UK Online Safety Bill to Exert Pressure on Social Media Execs

British legislators seem ready to make good on a threat to add criminal liability and jail time for high-level social media executives who fail to protect children from online harm as part of the Online Safety Bill. While the bill also aims to protect adults from fraud and malfeasance, its strictest provisions are geared toward child protection. The current proposal could win approval by the House of Commons within the week, and would then move to the upper chamber, the House of Lords, later in the quarter for further revision. Enactment is anticipated by year’s end.

The bill will force Big Tech “to remove content deemed illegal or content that is barred by their own terms and conditions, or face fines or legal action,” The Wall Street Journal reports, noting that the British government “is modeling its law on similar legislation that was passed last year in Ireland.”

The draft UK bill provides that its communications regulator, Ofcom, can impose fines of up to 10 percent of the annual global revenues on companies that break the rules. The bill is “carefully designed to capture instances where senior managers, or those purporting to act in that capacity, have consented or connived in ignoring enforceable requirements, risking serious harm to children,” Michelle Donelan, UK secretary of state for digital, culture, media and sport, said in WSJ.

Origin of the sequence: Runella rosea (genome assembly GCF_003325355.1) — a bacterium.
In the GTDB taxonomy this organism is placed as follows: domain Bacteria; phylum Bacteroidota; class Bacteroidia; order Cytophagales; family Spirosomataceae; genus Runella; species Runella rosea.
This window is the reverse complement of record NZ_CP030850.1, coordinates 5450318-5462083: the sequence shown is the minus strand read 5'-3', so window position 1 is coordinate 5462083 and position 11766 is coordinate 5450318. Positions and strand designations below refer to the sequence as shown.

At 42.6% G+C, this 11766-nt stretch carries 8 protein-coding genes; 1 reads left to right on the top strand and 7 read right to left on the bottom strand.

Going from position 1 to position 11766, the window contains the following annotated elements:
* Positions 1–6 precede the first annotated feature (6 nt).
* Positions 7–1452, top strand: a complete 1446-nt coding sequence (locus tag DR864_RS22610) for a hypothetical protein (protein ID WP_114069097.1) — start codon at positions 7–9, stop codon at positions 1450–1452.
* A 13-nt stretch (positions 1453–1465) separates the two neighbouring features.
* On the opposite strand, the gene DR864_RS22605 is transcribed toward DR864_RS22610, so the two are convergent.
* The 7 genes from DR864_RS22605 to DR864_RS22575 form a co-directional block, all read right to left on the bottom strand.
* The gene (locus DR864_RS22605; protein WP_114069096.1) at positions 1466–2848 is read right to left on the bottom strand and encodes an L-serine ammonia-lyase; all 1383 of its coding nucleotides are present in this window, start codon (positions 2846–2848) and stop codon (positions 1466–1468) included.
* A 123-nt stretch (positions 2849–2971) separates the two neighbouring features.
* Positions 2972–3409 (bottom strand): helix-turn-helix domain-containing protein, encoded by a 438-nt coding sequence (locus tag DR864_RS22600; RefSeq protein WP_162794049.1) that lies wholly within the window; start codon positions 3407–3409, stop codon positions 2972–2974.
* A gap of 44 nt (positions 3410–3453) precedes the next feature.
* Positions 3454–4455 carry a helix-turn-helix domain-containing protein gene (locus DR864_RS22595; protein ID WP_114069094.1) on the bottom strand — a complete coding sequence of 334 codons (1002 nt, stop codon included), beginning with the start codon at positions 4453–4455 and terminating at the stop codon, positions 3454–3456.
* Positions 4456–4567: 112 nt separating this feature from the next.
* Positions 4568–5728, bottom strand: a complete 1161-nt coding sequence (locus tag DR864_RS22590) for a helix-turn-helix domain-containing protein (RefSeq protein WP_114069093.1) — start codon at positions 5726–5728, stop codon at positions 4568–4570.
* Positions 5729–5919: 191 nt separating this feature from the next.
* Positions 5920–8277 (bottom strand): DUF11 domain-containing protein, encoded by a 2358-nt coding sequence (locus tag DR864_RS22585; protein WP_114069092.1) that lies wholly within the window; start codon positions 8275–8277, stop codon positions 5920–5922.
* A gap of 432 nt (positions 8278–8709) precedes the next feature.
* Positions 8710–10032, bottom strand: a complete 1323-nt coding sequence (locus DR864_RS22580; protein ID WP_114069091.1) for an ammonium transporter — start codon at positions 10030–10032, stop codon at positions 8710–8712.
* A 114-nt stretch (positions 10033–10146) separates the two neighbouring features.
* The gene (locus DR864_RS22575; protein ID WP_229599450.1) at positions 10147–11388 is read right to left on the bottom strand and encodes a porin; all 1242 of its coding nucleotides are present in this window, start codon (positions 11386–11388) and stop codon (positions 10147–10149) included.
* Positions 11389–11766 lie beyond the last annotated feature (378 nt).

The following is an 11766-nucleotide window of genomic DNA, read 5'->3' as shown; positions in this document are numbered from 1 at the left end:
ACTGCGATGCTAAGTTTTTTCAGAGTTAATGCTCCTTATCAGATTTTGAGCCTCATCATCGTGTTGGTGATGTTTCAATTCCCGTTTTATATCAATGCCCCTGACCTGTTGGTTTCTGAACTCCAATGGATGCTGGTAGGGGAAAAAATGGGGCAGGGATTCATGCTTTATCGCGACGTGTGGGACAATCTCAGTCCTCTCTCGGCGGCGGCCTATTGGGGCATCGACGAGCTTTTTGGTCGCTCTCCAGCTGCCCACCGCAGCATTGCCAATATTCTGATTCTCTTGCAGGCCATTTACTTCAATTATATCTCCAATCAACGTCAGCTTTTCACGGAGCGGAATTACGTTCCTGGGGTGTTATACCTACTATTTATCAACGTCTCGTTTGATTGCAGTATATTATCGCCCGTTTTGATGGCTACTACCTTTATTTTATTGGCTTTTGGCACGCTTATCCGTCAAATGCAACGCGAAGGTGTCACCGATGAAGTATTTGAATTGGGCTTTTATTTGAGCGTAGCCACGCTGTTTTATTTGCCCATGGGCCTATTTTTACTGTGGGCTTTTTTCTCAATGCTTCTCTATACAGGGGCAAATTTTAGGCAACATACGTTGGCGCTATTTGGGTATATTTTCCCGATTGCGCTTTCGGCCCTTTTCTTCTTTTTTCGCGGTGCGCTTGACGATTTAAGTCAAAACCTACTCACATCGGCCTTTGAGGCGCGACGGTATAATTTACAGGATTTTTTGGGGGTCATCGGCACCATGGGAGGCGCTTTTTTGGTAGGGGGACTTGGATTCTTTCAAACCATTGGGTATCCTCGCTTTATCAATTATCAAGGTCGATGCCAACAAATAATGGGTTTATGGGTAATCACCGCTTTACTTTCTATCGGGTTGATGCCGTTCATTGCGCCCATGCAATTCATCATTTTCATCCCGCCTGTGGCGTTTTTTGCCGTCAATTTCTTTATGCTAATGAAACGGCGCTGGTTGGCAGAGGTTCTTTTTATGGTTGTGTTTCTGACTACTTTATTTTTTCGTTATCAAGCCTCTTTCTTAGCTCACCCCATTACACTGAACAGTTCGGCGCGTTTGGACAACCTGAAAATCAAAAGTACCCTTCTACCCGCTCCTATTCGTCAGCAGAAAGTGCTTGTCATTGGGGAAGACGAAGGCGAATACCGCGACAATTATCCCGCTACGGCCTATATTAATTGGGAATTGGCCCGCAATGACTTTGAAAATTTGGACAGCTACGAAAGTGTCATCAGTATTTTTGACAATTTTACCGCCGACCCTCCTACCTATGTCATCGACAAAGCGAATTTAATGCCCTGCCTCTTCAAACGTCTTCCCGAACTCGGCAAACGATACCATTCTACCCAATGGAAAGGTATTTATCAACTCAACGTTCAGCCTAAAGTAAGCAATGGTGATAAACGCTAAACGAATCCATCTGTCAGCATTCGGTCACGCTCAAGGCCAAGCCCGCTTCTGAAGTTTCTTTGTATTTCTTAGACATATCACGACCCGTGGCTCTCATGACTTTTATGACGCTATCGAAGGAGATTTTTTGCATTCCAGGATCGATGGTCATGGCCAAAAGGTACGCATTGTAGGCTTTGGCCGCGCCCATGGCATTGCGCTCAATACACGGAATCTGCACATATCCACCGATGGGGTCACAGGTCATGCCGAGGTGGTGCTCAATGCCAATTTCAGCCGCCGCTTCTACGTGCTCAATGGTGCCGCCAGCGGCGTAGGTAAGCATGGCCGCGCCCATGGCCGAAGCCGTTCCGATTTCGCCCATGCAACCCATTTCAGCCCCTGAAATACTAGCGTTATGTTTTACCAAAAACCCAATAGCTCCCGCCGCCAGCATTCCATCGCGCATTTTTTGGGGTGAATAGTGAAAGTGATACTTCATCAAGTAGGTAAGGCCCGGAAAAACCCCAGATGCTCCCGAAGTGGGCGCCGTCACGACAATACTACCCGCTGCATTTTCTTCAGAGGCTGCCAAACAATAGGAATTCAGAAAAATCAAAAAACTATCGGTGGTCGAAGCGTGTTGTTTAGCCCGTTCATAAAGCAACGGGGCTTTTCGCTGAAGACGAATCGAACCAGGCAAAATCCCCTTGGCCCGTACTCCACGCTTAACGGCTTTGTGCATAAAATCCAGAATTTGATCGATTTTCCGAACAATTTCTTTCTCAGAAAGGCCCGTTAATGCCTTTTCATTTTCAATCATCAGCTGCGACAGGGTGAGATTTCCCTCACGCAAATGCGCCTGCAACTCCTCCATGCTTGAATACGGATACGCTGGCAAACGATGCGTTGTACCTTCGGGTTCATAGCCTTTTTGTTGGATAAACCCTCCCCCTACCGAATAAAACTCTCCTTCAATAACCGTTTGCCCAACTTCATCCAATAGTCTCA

In recent debate, outcry by a group of conservative lawmakers demanding stricter accountability resulted in promises that that the bill would be amended in the House of Lords to specify that “bosses could face two years in jail if they willfully ignore warnings from British regulators about illegal videos or images on their platforms that are deemed to threaten children,” WSJ says.

Reuters says the compromise was reachedto avoid the prospect of a first parliamentary defeat for the prime minister.”

Another notable recent development is a request by not-for-profit Wikipedia, compiled by thousands of volunteers, that it be “treated differently [than] the big social media firms in the Online Safety Bill,” BBC News reports.

The bill made headlines last year when UK lawmakers announced their intent to fast-track it and increased the number of potential infractions. It is described by WSJ as “part of a new wave of regulation aimed at large technology companies” inspired in part by the European Union’s Digital Services Act, which passed last year and is scheduled to take effect in 2023, putting companies like Alphabet and Meta Platforms in its crosshairs.

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